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Flag of Cape Verde
The Cape Verde flag is one of the youngest flags in Africa. It is also one of the most unique flags, since it does not display the Pan-African colors or the colors of a European nation. It follows in the footsteps of a flag that did display the influence of the flag of Portugal, that nation that ruled over Cape Verde until it gained its independence in the decades following the second world war. The changes gave the Cape Verde flag meaning that it did not have while it maintained its connection to the traditions of Europe.
- Capital of Cape Verde: Praia
- Area of Cape Verde: 4,033 sq. km
- Languages used in Cape Verde: Portuguese, Crioulo
- Religions in Cape Verde: Roman Catholic, Protestant
Colors and Symbolism of the Cape Verde Flag
The Cape Verde flag stands out from most of the other flags in the world due to its unusually complex design. The flag has a dark blue field with a horizontal stripe of white that is offset slightly below the center of the flag. The white stripe is bisected by a thin stripe of red. A ring of ten golden stars that is slightly offset towards the hoist serves as the flag's emblem.
The flag's colors and emblem give the Cape Verde flag meaning as a symbol of the nation and its independence from Portugal. The ten stars represent the ten islands that make up the country of Cape Verde, while the blue field represents the ocean that surrounds the islands and the sky that stretches above them. The white stripe is a symbol of peace, while the red stripe is a symbol of the effort that it took to build the modern nation.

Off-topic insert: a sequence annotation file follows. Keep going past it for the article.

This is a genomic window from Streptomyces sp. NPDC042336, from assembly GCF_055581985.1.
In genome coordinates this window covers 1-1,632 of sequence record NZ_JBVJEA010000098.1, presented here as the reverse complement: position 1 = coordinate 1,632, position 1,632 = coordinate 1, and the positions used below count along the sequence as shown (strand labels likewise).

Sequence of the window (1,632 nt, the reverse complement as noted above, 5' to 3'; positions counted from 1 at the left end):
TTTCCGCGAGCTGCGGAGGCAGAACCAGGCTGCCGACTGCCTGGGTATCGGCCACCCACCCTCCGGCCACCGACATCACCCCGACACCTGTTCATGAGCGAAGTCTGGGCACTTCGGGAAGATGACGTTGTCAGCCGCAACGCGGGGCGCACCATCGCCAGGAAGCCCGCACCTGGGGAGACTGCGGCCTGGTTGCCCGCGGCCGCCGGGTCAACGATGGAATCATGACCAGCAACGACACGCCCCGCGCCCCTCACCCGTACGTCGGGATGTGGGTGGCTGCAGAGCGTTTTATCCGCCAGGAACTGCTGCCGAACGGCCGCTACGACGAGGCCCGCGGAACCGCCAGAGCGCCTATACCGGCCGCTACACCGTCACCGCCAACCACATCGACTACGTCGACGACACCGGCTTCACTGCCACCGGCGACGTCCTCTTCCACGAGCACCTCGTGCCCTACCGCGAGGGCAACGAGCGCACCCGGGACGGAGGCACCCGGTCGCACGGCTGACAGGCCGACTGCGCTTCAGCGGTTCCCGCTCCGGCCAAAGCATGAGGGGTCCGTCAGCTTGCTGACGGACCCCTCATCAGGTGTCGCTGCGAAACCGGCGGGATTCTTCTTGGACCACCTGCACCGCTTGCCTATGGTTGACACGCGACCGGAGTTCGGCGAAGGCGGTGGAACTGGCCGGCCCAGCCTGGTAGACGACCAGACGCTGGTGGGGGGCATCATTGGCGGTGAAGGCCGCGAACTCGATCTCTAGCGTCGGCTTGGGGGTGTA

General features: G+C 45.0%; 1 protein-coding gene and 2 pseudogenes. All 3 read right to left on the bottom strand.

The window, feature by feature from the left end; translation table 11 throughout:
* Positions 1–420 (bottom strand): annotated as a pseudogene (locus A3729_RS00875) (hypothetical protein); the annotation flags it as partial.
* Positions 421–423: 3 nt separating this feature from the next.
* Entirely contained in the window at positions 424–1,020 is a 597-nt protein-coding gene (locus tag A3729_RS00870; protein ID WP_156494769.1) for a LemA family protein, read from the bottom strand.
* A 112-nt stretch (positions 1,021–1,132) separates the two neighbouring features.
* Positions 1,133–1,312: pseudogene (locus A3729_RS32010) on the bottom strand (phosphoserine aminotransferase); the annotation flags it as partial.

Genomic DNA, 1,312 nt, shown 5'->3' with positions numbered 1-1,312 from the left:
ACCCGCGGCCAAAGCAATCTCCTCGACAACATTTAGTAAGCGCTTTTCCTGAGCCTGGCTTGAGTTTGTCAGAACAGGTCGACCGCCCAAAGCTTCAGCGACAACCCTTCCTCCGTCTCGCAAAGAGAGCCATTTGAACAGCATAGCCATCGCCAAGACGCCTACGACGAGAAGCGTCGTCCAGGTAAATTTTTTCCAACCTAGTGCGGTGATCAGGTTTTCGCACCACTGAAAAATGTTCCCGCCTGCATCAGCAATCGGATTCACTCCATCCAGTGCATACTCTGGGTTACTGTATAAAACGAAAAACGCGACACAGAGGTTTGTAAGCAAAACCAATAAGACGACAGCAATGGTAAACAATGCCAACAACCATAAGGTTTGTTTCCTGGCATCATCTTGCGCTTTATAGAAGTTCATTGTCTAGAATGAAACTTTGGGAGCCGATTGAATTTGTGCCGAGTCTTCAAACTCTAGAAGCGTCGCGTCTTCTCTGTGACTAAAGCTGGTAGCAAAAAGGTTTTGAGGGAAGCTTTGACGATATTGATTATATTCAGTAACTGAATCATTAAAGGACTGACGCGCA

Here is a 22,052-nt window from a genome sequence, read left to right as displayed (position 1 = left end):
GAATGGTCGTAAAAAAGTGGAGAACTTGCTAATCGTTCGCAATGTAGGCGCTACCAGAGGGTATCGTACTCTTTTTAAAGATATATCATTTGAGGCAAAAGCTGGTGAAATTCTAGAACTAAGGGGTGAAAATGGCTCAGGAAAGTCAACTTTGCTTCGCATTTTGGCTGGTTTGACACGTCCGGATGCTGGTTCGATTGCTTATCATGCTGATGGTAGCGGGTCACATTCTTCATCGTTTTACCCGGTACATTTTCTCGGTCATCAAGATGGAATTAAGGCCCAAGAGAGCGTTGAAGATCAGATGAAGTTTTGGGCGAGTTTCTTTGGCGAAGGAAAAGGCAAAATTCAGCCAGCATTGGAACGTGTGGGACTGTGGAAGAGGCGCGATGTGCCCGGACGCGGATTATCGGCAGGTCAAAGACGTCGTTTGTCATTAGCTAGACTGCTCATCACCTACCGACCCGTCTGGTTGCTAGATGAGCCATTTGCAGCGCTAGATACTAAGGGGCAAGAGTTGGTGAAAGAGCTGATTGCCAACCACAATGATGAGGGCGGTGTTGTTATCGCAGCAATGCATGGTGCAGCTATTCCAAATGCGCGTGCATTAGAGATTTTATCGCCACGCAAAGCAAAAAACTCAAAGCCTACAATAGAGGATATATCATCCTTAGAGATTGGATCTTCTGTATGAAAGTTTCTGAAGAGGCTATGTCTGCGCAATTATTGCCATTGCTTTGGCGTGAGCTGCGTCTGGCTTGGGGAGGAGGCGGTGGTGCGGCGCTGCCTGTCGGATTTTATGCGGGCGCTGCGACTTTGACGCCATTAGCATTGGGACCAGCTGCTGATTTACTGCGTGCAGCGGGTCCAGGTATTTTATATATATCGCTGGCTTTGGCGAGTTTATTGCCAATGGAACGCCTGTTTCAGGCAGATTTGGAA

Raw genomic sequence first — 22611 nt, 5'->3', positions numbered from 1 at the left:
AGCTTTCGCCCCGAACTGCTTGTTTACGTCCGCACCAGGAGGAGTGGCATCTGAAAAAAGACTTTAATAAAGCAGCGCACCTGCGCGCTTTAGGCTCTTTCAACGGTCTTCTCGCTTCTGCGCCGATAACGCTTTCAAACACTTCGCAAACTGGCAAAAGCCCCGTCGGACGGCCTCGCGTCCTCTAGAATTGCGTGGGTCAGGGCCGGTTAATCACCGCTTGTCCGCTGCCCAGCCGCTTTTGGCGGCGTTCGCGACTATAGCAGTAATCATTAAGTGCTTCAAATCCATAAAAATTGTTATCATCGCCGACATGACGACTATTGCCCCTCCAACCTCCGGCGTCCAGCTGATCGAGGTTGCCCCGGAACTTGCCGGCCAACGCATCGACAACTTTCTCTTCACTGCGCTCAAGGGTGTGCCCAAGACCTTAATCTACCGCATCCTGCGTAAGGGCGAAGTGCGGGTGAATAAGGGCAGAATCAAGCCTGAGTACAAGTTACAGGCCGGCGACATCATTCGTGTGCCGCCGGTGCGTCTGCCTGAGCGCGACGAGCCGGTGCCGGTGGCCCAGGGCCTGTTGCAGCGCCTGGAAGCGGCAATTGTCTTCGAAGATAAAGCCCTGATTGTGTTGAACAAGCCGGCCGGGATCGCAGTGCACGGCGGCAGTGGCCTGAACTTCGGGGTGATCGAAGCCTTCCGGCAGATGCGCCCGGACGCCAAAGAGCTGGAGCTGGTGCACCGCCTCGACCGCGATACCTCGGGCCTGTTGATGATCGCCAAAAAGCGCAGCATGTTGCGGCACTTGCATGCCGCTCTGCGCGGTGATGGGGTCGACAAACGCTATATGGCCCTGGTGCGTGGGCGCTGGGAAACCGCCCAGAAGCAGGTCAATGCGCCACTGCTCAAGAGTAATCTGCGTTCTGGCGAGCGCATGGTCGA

The flag of Cape Verde is also unusually in that it does not have any formally designated dimensions. The size of the stripes and stars are designated relative to the size of the flag, but the flag can be made in any length and width. The vast majority of flags are constructed in a 2:3 ratio, but that is not a legal requirement.
History of the Flag of Cape Verde
Cape Verde represented itself with the flag of Portugal until it gained its independence for Portuguese rule in 1975. That flag featured the red and green of the Pan-African colors, but those colors were also used by the flag of Portugal, so it maintained a link to their colonial past. It also featured black and gold portions which emphasized the nation's African heritage without maintaining a connection to the flag of Portugal. It fell out of use in 1992 due to a conflict with Guinea-Bassau, which led to the adoption of the current flag of Cape Verde.